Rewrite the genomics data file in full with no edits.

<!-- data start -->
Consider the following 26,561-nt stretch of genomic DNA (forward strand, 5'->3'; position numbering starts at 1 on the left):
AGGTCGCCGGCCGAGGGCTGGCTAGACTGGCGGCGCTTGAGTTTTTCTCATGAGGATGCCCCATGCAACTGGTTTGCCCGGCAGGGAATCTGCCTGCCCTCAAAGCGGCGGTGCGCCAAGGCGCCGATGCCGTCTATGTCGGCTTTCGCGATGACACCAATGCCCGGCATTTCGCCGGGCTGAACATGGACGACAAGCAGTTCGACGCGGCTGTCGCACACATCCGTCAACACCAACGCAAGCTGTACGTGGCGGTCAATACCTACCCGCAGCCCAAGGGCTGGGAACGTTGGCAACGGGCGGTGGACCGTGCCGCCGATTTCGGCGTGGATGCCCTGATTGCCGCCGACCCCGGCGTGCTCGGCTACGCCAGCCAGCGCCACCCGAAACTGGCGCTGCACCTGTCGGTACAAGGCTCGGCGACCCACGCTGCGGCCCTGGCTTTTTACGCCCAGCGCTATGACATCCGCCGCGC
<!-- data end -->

Consider the following 26,561-nt stretch of genomic DNA (forward strand, 5'->3'; position numbering starts at 1 on the left):
AGGTCGCCGGCCGAGGGCTGGCTAGACTGGCGGCGCTTGAGTTTTTCTCATGAGGATGCCCCATGCAACTGGTTTGCCCGGCAGGGAATCTGCCTGCCCTCAAAGCGGCGGTGCGCCAAGGCGCCGATGCCGTCTATGTCGGCTTTCGCGATGACACCAATGCCCGGCATTTCGCCGGGCTGAACATGGACGACAAGCAGTTCGACGCGGCTGTCGCACACATCCGTCAACACCAACGCAAGCTGTACGTGGCGGTCAATACCTACCCGCAGCCCAAGGGCTGGGAACGTTGGCAACGGGCGGTGGACCGTGCCGCCGATTTCGGCGTGGATGCCCTGATTGCCGCCGACCCCGGCGTGCTCGGCTACGCCAGCCAGCGCCACCCGAAACTGGCGCTGCACCTGTCGGTACAAGGCTCGGCGACCCACGCTGCGGCCCTGGCTTTTTACGCCCAGCGCTATGACATCCGCCGCGC